Against this reference to very real Saudi power we have Israeli Prime Minister Netanyahu’s latest bit of legerdemain. In a Rome press conference the Prime Minister, backed up by the smiling approval of his Italian counterpart, Silvio Berlusconi, told the world that “the problem is not the settlements; the root of the conflict is the fact that the Palestinians refuse to recognize the existence of the Jewish state.” Later on Netanyahu elaborated, “This is an insoluble conflict because it is not about territory….Until the Palestinians agree to accept Israel – not just as a country, but as a Jewish state – it will be impossible to move forward.”
All Israeli leaders seem to have possessed this power to create illusions. Here Netanyahu manifests this by moving the peace process goalpost simply by the spoken word. This magic act seems to be underpinned by the spectators complete lack of historical memory and perspective. So, Netanyahu is able to say historically incorrect things and get away with it. Here is what he left out:
1. In 1993 the Palestine Liberation Organization, then led by Yasir Arafat, formally recognized the state of Israel . At the time it was clearly understood what the “state of Israel” meant. No one was trying to play fast and loose by leaving out a descriptive term like “Jewish.” Arafat himself later told the Guardian newspaper that it was “clear and obvious” both that Israel was and will be Jewish and the refugee problem has to be solved in a way that maintained that Jewish character.
2. Then there is the information revealed by the leaked Palestine Papers (January 2011). What they showed was that Mahmoud Abbas (aka Abu Mazen) and his fellows had offered the Israelis just about every thing they wanted. As I noted at that time, Abbas and his colleagues “were willing to accept the Bantustans, to give up almost all of Jerusalem, to turn their backs on 99% of the Palestinian refugees, to look the other way as the people of Gaza were slaughtered and to even serve as an ally of the Israeli occupation forces on the West Bank. By the time they were done there was nothing left that was worth fighting for. As the PNA’s chief negotiator, Saeb Erekat told U.S. Middle East envoy George Mitchell, they had done everything but “convert to Zionism.” And yet, the Israelis scorned the Palestinian compromises.”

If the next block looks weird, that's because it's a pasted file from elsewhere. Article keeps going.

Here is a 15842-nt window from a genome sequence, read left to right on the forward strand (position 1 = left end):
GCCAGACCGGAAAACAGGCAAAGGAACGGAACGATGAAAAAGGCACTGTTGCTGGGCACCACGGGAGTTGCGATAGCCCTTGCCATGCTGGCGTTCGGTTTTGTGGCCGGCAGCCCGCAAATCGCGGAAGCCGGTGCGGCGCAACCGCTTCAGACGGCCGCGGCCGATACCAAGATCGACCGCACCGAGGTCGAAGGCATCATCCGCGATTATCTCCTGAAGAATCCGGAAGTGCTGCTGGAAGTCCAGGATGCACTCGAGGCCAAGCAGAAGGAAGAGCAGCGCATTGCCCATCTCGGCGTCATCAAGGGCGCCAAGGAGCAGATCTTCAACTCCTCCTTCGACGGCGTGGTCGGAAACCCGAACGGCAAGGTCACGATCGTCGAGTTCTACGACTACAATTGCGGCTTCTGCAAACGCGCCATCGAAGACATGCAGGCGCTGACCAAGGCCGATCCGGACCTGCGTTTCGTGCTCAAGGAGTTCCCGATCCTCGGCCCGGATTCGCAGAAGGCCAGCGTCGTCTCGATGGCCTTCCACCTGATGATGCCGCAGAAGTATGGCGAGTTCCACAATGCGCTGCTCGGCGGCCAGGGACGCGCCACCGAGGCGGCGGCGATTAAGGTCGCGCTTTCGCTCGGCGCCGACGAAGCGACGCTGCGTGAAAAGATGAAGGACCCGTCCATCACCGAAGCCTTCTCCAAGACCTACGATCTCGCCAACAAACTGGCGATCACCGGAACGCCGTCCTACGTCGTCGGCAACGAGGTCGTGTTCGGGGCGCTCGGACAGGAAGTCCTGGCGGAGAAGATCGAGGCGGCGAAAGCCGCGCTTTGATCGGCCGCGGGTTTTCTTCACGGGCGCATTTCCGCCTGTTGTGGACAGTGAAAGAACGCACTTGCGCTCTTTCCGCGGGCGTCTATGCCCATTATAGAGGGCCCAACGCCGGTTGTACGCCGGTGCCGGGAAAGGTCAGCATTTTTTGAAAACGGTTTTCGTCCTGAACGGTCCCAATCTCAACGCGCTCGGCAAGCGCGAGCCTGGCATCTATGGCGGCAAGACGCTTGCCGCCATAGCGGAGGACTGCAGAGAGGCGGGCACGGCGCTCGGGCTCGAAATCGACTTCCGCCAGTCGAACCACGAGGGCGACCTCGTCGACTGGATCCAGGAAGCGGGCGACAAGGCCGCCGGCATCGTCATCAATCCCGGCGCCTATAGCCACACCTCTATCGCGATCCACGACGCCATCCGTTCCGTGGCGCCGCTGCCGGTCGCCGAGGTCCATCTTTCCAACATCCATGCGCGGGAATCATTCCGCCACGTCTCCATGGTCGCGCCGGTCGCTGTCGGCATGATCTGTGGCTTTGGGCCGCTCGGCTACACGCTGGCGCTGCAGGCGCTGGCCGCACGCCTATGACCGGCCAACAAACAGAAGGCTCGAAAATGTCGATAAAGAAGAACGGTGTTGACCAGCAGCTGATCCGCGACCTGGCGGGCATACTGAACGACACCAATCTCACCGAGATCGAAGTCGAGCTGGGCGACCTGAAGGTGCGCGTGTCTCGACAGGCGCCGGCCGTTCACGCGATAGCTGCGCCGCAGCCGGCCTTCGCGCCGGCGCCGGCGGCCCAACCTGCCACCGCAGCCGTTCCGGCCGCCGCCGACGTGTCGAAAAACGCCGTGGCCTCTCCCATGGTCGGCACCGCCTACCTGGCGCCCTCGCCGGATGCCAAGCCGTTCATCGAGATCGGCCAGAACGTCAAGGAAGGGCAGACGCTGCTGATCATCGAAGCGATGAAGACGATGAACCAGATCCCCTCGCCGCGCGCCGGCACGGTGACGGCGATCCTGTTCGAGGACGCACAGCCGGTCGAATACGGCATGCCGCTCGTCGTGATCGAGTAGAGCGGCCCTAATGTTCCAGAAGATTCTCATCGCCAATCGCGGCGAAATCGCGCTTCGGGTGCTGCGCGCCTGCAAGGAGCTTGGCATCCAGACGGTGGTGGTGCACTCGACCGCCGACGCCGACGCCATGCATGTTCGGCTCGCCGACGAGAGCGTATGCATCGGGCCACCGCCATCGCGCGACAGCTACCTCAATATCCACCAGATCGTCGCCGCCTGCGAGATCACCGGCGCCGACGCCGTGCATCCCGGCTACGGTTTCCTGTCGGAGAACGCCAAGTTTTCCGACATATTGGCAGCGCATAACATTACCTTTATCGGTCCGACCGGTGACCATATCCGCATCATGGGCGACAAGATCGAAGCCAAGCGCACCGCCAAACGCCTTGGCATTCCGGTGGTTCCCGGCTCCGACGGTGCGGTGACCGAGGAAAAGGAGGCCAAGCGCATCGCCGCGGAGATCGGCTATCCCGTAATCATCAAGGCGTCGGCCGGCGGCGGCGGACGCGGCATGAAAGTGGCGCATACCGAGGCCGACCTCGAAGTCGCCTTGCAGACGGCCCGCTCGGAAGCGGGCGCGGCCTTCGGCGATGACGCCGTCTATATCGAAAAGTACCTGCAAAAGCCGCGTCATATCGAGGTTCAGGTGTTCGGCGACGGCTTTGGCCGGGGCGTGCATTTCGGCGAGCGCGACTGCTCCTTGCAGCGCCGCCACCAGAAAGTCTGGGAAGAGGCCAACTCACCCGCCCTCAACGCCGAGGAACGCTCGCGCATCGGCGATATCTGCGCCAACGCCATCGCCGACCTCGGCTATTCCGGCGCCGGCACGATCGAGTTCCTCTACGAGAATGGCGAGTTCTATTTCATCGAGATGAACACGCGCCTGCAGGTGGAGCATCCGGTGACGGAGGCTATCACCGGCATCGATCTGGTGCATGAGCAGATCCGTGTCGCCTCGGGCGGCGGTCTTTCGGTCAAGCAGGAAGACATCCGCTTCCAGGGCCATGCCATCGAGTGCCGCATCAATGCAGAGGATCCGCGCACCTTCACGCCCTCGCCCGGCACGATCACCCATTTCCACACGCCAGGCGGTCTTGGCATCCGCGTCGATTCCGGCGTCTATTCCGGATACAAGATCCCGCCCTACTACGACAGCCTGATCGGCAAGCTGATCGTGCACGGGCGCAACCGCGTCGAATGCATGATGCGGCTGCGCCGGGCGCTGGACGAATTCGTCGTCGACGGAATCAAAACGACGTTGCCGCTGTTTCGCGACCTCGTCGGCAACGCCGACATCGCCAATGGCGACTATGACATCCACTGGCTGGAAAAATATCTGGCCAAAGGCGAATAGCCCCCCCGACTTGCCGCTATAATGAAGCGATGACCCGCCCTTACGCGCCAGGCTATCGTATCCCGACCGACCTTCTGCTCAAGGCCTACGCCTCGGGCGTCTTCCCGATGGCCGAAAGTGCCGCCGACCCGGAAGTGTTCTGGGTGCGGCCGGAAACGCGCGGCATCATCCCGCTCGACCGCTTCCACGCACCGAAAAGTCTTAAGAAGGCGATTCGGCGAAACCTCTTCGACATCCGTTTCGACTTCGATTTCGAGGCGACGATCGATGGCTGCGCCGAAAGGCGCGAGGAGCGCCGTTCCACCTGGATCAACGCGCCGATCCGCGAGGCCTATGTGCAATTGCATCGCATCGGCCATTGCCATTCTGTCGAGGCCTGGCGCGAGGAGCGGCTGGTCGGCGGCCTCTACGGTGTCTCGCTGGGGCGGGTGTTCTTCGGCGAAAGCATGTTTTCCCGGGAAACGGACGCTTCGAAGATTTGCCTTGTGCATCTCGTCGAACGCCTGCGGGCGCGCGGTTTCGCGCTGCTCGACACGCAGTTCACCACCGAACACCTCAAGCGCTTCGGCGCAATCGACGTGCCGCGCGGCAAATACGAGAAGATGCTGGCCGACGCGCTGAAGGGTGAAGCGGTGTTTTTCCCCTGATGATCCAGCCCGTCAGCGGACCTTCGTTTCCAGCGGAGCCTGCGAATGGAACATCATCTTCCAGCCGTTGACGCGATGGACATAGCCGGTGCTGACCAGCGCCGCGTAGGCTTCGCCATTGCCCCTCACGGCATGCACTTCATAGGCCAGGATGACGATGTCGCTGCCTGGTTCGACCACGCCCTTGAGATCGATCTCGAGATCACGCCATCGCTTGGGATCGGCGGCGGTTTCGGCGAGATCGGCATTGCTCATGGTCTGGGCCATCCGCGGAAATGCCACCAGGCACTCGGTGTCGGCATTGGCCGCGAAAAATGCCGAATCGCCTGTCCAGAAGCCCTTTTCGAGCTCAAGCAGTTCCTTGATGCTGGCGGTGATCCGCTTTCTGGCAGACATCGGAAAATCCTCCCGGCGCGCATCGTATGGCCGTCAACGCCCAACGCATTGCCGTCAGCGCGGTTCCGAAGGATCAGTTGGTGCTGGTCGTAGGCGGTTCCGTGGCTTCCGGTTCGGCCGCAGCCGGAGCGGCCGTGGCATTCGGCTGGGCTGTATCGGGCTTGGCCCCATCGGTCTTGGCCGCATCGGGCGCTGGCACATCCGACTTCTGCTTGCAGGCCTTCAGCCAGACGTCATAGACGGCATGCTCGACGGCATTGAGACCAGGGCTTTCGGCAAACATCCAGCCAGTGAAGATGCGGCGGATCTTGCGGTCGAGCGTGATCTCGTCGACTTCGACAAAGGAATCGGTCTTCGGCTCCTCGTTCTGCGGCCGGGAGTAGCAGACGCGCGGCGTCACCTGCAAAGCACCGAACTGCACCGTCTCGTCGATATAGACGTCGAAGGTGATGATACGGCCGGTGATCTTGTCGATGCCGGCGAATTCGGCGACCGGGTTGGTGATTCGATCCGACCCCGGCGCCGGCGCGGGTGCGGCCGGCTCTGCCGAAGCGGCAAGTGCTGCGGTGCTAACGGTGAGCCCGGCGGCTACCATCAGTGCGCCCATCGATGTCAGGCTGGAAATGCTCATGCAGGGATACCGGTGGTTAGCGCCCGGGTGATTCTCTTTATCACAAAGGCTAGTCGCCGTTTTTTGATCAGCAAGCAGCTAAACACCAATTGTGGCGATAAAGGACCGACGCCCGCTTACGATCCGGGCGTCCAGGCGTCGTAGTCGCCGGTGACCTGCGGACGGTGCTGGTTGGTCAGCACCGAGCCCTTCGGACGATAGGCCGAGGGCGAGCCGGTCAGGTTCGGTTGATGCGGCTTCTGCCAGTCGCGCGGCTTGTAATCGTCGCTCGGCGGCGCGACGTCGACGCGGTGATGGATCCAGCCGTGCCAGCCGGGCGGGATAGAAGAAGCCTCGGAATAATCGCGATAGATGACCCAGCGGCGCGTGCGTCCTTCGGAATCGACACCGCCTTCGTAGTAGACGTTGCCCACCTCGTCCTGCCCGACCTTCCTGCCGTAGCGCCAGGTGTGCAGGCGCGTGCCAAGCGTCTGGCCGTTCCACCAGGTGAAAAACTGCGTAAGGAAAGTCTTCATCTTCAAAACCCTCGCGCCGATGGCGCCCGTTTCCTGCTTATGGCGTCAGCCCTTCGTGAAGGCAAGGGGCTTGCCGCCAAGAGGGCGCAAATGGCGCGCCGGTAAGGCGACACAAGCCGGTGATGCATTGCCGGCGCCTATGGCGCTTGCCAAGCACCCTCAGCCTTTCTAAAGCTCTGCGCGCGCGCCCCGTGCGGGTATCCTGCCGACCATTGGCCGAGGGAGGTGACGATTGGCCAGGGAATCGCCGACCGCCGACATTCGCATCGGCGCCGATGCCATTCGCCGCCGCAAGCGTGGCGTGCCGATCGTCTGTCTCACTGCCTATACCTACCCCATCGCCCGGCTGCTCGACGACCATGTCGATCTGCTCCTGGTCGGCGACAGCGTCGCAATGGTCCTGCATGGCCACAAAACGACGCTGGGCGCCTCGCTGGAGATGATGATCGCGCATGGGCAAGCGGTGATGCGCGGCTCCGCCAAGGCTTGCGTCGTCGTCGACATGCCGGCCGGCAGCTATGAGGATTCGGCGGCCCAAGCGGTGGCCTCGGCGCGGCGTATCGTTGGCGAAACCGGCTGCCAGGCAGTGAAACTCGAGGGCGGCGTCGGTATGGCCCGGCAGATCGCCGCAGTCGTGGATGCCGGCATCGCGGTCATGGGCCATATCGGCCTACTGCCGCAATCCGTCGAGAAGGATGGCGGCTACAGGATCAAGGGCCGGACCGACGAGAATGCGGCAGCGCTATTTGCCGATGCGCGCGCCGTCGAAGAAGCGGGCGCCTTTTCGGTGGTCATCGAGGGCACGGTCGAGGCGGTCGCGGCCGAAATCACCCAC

Now, one can say that Netanyahu is so narrow minded and under-informed that he does not remember 1993 or Arafat’s subsequent clarification to the Guardian. But he must remember the capitulation described in the Palestine Papers. After all, it happened partly on his own watch. So, what is it with him and his “Jewish state”demand? The only logical conclusion is that Prime Minister Netanyahu is a “confidence artist” and he thinks of the rest of us, particularly the U.S. Congress, as his “marks.” Behind this illusion is the reality: the Israeli leadership is not interested in peace. Indeed, peace is to be avoided because it would necessarily stop their absorption of Palestinian land. This is really why it is “impossible to move forward.”
And The Winner Would Be...
What happens if the Saudis decide that the time really has come to exercise their immense economic power for the sake of the Palestinians? Can the power of the Israeli con artists successfully compete? Well here are some things to consider:
1. Zionist power outside of Palestine is confined to a small number of locales. That does not mean it is not real, but it does mean that where it is operative its basis is shallow. For instance, its twin pillars are holocaust guilt and lobby influence. The latter, at least in the U.S., comes in the form of political payoffs. The Zionists also have media leverage but that influence is not as ubiquitous as it use to be. It is unclear just how long it would hold up in the face of serious economic counterweights.
2. Saudi Arabia’s power, on the other hand, is truly international and represents well founded, mass economic power. If the price of energy starts going higher and higher because the Saudis and other Arab oil producers cut back on production, the Zionists can’t do a thing about it. And what is Washington and the Europeans going to do? Invade Saudi Arabia, Kuwait, Bahrain, Qatar, et. al.? That sort of thing happens in suspense novels and will be advocated only by fringe extremists of the John Bolton type. It is not likely to happen in the real world.
No. In this kind of confrontation the Zionists can not win. They are just not as indispensable as affordable energy. It is interesting that not much is being said about this in the U.S. media. Maybe the Zionists and their friends think that if they ignore the Saudis they will just go away. Maybe they are praying for fusion power before September. Maybe they think it is all bluff.
Personally, I think it might just be Saudi Arabia’s moment. That it is Saudi power that can force a just peace on Washington and Tel Aviv. Let us hope so. For Palestine I’m ready to pay per gallon whatever it costs.
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|Allen L. Jasson|
|William John Cox|